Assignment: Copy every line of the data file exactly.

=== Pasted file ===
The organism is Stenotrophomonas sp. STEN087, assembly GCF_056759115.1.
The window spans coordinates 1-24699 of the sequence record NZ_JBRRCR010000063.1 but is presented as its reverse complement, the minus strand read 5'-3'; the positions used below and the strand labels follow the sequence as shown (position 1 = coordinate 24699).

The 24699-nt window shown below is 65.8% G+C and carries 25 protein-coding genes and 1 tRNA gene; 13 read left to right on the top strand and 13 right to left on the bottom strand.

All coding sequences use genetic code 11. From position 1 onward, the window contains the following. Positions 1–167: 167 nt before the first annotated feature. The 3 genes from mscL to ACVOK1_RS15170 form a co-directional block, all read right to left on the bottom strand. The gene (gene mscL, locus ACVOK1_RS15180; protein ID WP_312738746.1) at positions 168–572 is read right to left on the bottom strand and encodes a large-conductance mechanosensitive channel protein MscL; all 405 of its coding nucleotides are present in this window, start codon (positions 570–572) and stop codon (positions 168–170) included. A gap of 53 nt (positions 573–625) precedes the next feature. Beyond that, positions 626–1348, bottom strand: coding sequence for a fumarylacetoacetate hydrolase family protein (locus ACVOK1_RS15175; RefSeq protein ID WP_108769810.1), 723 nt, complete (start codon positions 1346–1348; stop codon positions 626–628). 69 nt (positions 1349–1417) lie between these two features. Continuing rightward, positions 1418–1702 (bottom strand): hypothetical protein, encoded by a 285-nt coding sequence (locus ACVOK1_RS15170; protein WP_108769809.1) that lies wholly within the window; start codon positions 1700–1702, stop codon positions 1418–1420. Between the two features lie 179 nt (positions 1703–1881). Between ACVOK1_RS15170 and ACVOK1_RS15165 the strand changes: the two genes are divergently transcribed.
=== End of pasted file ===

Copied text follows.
The organism is Stenotrophomonas sp. STEN087, assembly GCF_056759115.1.
The window spans coordinates 1-24699 of the sequence record NZ_JBRRCR010000063.1 but is presented as its reverse complement, the minus strand read 5'-3'; the positions used below and the strand labels follow the sequence as shown (position 1 = coordinate 24699).

The 24699-nt window shown below is 65.8% G+C and carries 25 protein-coding genes and 1 tRNA gene; 13 read left to right on the top strand and 13 right to left on the bottom strand.

All coding sequences use genetic code 11. From position 1 onward, the window contains the following. Positions 1–167: 167 nt before the first annotated feature. The 3 genes from mscL to ACVOK1_RS15170 form a co-directional block, all read right to left on the bottom strand. The gene (gene mscL, locus ACVOK1_RS15180; protein ID WP_312738746.1) at positions 168–572 is read right to left on the bottom strand and encodes a large-conductance mechanosensitive channel protein MscL; all 405 of its coding nucleotides are present in this window, start codon (positions 570–572) and stop codon (positions 168–170) included. A gap of 53 nt (positions 573–625) precedes the next feature. Beyond that, positions 626–1348, bottom strand: coding sequence for a fumarylacetoacetate hydrolase family protein (locus ACVOK1_RS15175; RefSeq protein ID WP_108769810.1), 723 nt, complete (start codon positions 1346–1348; stop codon positions 626–628). 69 nt (positions 1349–1417) lie between these two features. Continuing rightward, positions 1418–1702 (bottom strand): hypothetical protein, encoded by a 285-nt coding sequence (locus ACVOK1_RS15170; protein WP_108769809.1) that lies wholly within the window; start codon positions 1700–1702, stop codon positions 1418–1420. Between the two features lie 179 nt (positions 1703–1881). Between ACVOK1_RS15170 and ACVOK1_RS15165 the strand changes: the two genes are divergently transcribed.